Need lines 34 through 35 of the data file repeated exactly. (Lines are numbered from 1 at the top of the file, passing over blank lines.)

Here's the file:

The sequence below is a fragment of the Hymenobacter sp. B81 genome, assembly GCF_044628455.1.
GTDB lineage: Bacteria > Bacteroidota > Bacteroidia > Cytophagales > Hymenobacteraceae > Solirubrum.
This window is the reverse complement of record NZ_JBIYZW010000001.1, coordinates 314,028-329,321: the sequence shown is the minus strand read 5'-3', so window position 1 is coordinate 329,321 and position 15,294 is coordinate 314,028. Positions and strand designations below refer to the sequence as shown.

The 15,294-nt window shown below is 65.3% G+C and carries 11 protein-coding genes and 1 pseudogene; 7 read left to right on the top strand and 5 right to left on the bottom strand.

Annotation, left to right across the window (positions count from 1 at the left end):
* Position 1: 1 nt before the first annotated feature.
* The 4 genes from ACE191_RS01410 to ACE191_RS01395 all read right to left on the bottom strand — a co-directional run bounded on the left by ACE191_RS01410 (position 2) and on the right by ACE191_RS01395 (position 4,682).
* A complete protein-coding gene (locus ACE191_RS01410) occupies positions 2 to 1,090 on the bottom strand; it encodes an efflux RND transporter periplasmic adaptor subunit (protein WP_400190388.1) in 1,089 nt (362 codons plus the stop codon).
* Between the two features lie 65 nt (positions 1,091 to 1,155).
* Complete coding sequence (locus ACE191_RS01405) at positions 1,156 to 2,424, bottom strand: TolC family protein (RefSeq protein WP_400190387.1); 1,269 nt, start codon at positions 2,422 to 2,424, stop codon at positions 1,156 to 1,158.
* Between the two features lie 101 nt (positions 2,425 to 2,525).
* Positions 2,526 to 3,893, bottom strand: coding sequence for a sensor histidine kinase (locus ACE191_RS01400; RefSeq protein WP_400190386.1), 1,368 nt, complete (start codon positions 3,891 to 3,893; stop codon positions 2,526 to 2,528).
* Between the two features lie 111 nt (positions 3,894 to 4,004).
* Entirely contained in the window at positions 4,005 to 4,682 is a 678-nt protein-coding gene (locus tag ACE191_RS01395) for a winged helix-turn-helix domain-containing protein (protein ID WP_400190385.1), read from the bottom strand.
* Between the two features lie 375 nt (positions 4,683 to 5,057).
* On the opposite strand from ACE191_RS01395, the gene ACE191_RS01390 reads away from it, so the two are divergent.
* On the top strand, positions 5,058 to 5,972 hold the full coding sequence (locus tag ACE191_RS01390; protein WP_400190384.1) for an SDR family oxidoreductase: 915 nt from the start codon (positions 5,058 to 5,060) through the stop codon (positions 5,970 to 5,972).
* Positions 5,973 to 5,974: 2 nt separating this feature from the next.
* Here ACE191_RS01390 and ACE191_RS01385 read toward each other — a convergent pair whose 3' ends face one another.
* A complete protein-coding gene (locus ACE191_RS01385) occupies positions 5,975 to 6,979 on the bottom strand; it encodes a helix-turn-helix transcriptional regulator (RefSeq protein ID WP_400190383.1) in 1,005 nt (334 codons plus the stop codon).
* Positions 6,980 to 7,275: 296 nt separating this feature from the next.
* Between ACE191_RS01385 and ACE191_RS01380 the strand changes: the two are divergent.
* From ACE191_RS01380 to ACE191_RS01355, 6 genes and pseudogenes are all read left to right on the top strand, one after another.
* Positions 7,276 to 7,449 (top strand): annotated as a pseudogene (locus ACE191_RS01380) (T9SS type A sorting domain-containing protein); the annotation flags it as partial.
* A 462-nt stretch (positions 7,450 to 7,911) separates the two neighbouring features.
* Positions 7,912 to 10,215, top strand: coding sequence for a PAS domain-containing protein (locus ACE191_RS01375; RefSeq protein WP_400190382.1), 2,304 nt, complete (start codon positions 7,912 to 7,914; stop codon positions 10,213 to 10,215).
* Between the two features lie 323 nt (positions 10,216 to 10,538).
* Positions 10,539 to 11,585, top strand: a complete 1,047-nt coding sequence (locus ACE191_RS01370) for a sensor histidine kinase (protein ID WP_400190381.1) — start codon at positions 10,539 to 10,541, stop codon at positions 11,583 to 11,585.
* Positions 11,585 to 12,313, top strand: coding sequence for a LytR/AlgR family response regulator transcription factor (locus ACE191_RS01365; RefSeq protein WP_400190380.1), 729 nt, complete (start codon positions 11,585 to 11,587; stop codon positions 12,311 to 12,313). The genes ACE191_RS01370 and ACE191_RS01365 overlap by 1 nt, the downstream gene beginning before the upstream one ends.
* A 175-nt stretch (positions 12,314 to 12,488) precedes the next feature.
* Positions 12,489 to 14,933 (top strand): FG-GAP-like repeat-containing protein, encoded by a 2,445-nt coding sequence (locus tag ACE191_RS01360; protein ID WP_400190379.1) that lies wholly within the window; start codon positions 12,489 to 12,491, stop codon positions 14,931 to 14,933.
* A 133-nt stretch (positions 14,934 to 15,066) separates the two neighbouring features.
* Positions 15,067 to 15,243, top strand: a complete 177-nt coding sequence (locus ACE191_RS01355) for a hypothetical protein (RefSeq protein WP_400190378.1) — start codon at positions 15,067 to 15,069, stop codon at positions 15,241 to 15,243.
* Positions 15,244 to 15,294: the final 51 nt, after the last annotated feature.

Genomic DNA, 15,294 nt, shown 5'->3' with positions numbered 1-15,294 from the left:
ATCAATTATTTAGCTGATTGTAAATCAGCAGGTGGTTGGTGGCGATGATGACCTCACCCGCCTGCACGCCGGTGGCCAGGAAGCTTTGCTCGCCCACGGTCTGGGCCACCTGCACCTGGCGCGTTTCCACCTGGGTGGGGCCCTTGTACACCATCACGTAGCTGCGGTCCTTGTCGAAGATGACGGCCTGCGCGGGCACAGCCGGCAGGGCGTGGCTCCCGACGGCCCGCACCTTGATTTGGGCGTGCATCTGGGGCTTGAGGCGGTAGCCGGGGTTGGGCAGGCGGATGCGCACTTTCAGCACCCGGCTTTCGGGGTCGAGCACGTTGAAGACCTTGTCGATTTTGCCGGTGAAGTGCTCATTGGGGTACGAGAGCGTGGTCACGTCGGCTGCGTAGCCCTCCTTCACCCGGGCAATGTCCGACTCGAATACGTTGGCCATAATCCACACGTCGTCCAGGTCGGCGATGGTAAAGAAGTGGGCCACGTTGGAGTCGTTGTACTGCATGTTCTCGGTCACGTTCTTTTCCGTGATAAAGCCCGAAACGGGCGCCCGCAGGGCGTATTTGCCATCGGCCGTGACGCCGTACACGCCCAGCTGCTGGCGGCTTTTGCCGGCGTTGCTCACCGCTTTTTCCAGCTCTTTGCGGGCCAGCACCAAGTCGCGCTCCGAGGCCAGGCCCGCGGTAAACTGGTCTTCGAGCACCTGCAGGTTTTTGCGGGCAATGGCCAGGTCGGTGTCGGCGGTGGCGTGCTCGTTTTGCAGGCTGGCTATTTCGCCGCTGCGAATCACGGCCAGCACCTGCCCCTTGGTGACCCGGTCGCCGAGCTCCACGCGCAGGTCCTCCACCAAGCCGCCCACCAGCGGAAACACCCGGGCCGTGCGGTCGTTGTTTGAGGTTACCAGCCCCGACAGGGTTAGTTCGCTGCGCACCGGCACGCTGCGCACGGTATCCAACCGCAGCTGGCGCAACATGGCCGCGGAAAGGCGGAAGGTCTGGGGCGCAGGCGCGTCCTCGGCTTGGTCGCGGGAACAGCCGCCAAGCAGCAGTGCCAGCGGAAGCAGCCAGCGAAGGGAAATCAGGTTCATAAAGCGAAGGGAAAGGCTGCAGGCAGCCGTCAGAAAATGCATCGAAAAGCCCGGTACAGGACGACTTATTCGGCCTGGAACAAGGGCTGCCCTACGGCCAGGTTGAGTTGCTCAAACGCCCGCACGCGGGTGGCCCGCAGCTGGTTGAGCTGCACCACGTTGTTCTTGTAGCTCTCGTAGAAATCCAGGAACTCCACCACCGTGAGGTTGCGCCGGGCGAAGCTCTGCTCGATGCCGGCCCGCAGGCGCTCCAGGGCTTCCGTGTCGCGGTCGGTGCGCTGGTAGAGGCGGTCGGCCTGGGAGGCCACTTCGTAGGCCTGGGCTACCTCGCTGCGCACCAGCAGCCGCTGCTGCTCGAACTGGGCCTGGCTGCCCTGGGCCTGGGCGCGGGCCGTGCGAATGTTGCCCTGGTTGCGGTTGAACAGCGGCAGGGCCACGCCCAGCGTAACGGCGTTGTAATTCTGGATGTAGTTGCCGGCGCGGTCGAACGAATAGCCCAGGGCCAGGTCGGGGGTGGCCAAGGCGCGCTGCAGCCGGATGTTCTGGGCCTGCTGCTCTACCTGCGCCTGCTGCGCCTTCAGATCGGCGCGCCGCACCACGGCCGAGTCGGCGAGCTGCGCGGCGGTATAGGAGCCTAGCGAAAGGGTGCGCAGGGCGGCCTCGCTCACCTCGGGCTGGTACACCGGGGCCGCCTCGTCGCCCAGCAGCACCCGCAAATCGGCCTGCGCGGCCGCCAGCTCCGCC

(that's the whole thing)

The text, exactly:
* Positions 15,244 to 15,294: the final 51 nt, after the last annotated feature.

Genomic DNA, 15,294 nt, shown 5'->3' with positions numbered 1-15,294 from the left: